top of page

September 20 1890/1990

Rush - Mrs. Ira Duel, of Iowa, daughter of William Boyd, is visiting her parents after an absence of 22 years. Such homecomings bring a melancholy pleasure; the furrows and gaps left by time in our homes are sad to see.

Harford - A larger crowd on the Fairground the first day than ever before. The ladies of the Congregational Church were dispensing oysters, photographer Knapp was catching a picture of the crowd drawn up within his range, the Drum Corps were enlivening the hours with martial music, the Log Cabin was in "apple-pie order" in "ye olden style" with the tea kettle bubbling on the fireplace and the slices of pumpkins drying overhead, and Secretary A. Lee Tiffany with one assistant was busy over the entries. Four competitors in the plowing match: Clarence Shay, Theron Grinnell, a Mr. Merrick, Henry Chamberlin. No sulky plow in the race. We predict that Chamberlin will take first premium $7, and Shay the second $5. The signs point to the largest Fair yet on our record.

Ararat - Mrs. E.C. Tyler is teaching the Avery school. Other teachers appointed are Miss Bessie Lippincott at East Ararat, Clark H. Avery at South Ararat, Miss Lou Brown at the Brooks school.

South Gibson - Claims to be the banner town on weddings. Three grand weddings were held here on the same day. Rev. W.F. Boyce officiating at them all. A good many people were invited to all three. The old adage, "when it rains, it pours, seemed to be true in this case. The contracting parties were Norman W. Howard, of Scranton, to Miss Daisy Resseguie, the ceremony being performed at 1 o’clock p.m. at the Resseguie homestead. At four o’clock, Mr. Will Tobias and Miss Bertha Pickering were married at the home of the bride; and at 6 o'clock p.m. occurred the marriage of Miss Vinna Howard to Will Conrad of Scranton. All three couples started for a trip to Niagara Fails.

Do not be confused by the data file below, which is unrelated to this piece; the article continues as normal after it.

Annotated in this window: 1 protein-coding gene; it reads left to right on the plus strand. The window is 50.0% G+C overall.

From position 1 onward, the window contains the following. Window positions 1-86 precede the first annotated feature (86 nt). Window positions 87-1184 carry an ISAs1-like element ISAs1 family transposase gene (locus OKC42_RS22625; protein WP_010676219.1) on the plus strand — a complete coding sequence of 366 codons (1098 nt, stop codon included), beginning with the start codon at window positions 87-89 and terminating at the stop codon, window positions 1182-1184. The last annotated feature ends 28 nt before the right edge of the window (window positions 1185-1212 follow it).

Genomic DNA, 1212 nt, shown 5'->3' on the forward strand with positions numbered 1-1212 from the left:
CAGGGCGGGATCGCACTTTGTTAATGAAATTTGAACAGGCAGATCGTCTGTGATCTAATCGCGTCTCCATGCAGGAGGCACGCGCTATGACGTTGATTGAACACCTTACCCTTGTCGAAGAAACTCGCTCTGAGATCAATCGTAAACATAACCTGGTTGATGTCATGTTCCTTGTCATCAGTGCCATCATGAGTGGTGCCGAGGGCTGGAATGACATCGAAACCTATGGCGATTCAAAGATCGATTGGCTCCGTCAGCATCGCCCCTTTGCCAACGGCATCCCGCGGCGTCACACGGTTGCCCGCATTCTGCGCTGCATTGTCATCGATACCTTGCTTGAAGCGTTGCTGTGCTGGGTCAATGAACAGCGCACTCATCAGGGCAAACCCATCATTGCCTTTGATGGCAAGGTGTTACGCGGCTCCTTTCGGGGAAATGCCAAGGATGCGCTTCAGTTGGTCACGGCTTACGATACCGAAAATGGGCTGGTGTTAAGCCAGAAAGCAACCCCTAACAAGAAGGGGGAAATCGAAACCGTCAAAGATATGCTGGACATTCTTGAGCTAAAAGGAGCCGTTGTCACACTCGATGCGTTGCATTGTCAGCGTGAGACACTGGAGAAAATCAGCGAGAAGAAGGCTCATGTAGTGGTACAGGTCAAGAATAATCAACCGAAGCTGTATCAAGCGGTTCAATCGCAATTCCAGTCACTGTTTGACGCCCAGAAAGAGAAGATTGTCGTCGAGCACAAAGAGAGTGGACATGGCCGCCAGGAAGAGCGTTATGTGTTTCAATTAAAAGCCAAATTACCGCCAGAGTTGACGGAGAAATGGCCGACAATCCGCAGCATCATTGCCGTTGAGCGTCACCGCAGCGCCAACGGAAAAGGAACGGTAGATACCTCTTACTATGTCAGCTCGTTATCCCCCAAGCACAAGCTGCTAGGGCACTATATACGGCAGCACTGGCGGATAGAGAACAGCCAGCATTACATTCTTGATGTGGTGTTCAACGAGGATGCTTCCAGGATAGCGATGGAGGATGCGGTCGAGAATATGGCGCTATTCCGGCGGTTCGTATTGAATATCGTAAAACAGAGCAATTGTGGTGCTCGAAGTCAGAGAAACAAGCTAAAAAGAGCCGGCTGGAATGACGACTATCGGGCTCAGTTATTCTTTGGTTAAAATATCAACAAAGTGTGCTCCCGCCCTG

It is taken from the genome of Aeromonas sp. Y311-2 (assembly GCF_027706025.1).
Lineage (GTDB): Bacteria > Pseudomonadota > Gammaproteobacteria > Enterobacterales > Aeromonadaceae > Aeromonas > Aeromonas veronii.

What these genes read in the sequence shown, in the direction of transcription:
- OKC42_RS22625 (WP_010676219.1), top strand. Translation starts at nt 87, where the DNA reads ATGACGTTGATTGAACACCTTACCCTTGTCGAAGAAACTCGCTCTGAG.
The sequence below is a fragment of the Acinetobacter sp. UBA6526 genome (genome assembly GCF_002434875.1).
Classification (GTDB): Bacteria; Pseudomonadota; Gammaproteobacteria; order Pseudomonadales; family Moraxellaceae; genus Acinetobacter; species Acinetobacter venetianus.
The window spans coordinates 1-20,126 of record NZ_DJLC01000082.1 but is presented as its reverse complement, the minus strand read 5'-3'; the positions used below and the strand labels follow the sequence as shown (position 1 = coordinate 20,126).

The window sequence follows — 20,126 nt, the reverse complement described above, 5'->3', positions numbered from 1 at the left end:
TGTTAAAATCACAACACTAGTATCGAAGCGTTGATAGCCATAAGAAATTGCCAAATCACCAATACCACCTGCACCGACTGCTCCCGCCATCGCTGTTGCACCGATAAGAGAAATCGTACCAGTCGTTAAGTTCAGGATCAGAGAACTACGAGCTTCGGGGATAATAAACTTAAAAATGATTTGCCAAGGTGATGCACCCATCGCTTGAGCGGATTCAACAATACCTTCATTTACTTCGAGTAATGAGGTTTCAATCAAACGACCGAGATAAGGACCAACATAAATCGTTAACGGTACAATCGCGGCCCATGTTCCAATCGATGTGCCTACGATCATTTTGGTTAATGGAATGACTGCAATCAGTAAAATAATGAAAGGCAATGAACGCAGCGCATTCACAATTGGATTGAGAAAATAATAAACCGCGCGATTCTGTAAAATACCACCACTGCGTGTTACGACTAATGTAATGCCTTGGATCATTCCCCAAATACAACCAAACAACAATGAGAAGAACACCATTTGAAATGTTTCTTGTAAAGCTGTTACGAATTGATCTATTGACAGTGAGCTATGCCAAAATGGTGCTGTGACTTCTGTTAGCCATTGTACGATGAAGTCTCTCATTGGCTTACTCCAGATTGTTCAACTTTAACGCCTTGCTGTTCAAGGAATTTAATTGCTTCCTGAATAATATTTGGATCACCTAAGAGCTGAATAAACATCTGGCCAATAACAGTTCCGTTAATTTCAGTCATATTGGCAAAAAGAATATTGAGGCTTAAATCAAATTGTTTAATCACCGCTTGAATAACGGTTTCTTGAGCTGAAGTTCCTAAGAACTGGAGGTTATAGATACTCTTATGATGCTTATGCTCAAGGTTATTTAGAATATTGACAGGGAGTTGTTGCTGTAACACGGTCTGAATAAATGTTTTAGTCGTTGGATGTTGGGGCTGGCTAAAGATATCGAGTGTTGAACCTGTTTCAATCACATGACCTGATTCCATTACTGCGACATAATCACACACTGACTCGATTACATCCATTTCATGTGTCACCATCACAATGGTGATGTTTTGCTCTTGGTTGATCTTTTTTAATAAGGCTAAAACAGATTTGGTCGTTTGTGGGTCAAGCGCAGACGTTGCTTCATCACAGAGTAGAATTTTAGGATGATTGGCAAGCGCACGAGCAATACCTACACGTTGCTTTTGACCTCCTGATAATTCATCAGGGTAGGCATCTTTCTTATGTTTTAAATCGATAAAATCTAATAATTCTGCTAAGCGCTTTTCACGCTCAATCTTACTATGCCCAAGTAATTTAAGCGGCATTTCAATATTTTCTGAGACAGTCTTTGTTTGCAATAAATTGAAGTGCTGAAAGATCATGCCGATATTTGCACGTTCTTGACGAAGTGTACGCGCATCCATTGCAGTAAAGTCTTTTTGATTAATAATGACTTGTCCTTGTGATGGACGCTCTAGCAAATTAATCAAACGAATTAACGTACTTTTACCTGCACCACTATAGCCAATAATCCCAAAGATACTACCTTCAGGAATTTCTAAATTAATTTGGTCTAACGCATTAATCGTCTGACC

Silver Lake- The Montrose stage is now down to a small buggy drawn by a very lame horse. Let those who have any public spirit try for a railroad.

News Brief - Miscellaneous: Phrenology is an infant science which we are to determine the length and temperature of the winter by means of the vegetation and the animal life in the fall. But it is older than civilization in America. Any old farmer can now tell as much about the winter by the cornhusks and the muskrat’s houses as the scientists by their new ology.

Compiled By: Betty Smith

bottom of page